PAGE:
HOLLYWOOD – Star Wars genius George Lucas is in the final stages of preparing a newly remastered version of the Stanley Kubrick Science Fiction masterpiece 2001: a Space Odyssey.

The new version – 2001: a Space Odyssey: Special Edition – has been completely remastered and new CGI effects have replaced all the practical effects of the originals. Lucas enthused EXCLUSIVELY to the Studio Exec today:

I’ve always been a huge fan of the Kubrick original but there were always a few things which took away from my enjoyment and I imagine also distracted other people. For instance the monkeys never looked realistic to me. So I got Andy Serkis in to do some motion capture and now all the monkeys are fantastic. Being CGI they can do much more acrobatic things as well and fly. 

Other changes include:

  • Re-editing to show the monolith shot first.
  • A brand new score by John Williams.
  • A voice over by Sir Anthony Hopkins from a script by Damon Lindelof, explaining all the difficult bits.
  • CGI spaces ships and space station. 
  • CGI aliens at the conference on the moon, including a Jabba the Hutt cameo.
  • An alternative ending replaces the Stargate sequence and which has Dave Bowman attacking the Monolith Star and using the Force to murder everyone.

2001: a Space Odyssey: Special Edition will be released in 2017.


Our regular columnist Terrence Malick considers the work of director Stanley Kubrick.

Yo! Yo! YO! From the M to the A to the L to the I … this is too long. It’s me, Malick T. Your favourite Director/MC. Bringing da noise for da girls and da boys, for da bitches and hos there’re strong female characters I suppose. Yo Yo YO!

So everybody be talking about this dude Q-Brick, like he some kinda God, like he da man and everything. Well, I don’t know bout dat. I done watch his punk ass films and I gotta tell you dey were rank. Take Dr. Strangelove. Supposed to be a Goddam porno, asshole don’t even bother getting out of his wheelchair to till the last shot! What’s up with dat?

2001: a Space Odyssey looks nothing like 2001. A Clockwork Orange, I was thinking aw, nice, a children’s film. It’s just a bunch of Goddam rape. And The Shining? The Shining? If ever a film needed J.J. Abrams’ magic touch it was The Shining.

No, I don’t get it. Q-Brick had a beard. I get it. But making films? No dice pal. Whenever one comes on the TV my Eyes are Wide Closed motherfckers! You feel me?
For more of Terrence Malick inimitable wisdom, click here.


LONDON – Three brand new Stanley Kubrick films are due to be released in the next five years, according to film producer and long-time Kubrick collaborator Jan Harlan.

The films – which have been prepared from the thousands of feet of unused footage and using earlier drafts of scripts – will officially be credited to Kubrick as director. Jan Harlan, who was also Mr. Kubrick’s brother-in-law, spoke exclusively to the Studio Exec:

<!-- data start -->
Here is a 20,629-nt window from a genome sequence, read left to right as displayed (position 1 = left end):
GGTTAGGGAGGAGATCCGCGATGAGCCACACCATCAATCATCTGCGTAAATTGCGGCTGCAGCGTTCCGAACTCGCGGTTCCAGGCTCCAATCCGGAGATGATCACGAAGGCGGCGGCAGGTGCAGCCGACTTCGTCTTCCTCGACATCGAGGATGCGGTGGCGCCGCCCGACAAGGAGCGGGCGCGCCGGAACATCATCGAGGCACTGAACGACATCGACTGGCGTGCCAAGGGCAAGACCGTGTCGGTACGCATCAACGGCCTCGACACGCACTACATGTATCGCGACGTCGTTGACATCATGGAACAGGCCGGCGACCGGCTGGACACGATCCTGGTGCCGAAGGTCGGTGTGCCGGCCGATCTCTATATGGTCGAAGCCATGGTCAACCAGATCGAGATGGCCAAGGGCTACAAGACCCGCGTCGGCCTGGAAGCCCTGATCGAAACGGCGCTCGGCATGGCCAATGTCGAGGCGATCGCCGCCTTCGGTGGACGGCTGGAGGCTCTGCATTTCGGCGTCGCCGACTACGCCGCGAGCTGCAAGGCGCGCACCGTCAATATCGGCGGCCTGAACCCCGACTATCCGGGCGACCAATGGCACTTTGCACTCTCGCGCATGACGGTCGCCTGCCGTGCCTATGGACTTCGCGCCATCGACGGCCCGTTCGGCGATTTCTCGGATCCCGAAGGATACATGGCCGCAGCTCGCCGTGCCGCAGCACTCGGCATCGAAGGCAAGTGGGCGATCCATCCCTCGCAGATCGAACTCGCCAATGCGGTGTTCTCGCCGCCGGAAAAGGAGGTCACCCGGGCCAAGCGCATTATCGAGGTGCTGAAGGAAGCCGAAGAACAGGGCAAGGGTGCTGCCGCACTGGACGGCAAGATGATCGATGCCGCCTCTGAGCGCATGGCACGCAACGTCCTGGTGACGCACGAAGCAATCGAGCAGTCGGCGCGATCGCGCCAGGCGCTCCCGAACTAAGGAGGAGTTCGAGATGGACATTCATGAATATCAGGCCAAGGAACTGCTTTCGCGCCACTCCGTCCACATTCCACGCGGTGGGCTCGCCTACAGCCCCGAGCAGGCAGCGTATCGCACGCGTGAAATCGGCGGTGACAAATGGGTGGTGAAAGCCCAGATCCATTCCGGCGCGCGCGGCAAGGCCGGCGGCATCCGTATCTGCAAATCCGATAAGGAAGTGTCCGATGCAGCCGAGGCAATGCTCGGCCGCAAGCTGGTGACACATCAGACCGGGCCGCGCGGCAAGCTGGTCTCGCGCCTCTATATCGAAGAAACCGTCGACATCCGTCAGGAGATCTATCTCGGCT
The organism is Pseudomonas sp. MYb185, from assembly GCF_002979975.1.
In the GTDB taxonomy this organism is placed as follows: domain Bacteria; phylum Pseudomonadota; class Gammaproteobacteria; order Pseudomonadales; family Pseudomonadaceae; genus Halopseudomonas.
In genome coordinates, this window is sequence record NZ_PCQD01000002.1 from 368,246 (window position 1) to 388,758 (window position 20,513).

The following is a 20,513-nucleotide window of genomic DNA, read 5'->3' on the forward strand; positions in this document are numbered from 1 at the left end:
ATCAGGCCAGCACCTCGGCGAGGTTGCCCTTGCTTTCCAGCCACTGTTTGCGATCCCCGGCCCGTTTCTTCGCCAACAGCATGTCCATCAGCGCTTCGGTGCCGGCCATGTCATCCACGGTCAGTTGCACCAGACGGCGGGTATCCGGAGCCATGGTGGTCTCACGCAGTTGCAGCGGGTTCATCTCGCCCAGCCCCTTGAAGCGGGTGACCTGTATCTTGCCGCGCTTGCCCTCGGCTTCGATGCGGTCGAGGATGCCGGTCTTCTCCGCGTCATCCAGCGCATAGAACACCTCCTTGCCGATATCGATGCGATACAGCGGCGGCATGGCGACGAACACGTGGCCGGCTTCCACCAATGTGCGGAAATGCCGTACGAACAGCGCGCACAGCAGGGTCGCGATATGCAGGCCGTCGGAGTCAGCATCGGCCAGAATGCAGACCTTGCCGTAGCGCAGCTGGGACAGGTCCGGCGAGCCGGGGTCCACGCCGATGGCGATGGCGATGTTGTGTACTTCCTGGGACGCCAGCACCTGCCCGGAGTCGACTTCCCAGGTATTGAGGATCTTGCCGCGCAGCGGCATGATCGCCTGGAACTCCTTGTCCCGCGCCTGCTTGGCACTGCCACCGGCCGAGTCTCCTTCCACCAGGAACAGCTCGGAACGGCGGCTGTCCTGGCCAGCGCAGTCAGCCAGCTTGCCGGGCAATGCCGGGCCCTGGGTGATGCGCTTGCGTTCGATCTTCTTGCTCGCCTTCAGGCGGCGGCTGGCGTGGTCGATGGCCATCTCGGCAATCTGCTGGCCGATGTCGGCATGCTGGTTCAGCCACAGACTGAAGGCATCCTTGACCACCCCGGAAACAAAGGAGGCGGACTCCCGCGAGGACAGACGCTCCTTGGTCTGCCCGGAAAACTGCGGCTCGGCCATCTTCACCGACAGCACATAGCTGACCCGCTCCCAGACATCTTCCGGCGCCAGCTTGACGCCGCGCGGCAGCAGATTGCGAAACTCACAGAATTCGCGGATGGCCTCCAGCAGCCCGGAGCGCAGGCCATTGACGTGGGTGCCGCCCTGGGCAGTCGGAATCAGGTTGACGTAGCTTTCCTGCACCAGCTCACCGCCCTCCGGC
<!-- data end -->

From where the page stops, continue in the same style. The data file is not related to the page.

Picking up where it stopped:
Stanley always shot enough footage for every film to make two or three films on top of the one released. Many of these shots were simply repetitions of the same scenes, with slight variations. But some of this footage represented a wildly different version which can be pieced together into what is effectively a different film. Three films in fact.

The films to be released are: 

1. The Shindig: Reconstructed from an earlier draft of the classic Stephen King horror novel, The Shindig comes from the alternative takes Stanley Kubrick made Jack Nicholson do of The Shining in a lilting Irish accent.

JH: ‘The Shindig really is a delightful family comedy in which Jack O’Torrance arranges a party for all the old ghosts and magical topiary animals, helped by his son Danny and his invisible friend Tony, played by Frank Oz. It will challenge the views of everyone who thought of Kubrick as a pessimist.’

 2. Barry Rock On: The Thackery novel was originally filmed as a stellar rock opera, but after some abysmal test screenings, Kubrick got cold feet and took out all the songs, replacing them with a dour Michael Horden voice over.

JH: ‘BRO is wonderful 18th Century Rock Opera and a testament to its times, with performances by Shakin’ Stevens, Abba, The Sweet and Queen, who reused the theme song from the film ‘Barry (Saviour of the Universe)’ for the Flash theme.’

 3. Eyes Wide Open: Tom Cruise and Nicole Kidman play self-made millionaires and private detectives Jonathan and Jennifer Hart who one winter in New York, find themselves in the midst of a conspiracy.

JH: ‘The funny thing here is our Hart to Hart reboot, the one you’ll see now, was the actual film Stanley intended to release, and therefore would have been his last film. However, Stanley had never acquired the rights, assuming he would get them later. When the film was complete, it turned out that Robert Wagner bitterly hated Stanley because he thought A Clockwork Orange wasn’t violent enough. With a deadline looming, Stanley had to re-cut the film and obfuscate or eliminate any reference to Hart to Hart, all in a mere two weeks, which explains the weirdness that Eyes Wide Shut became.  

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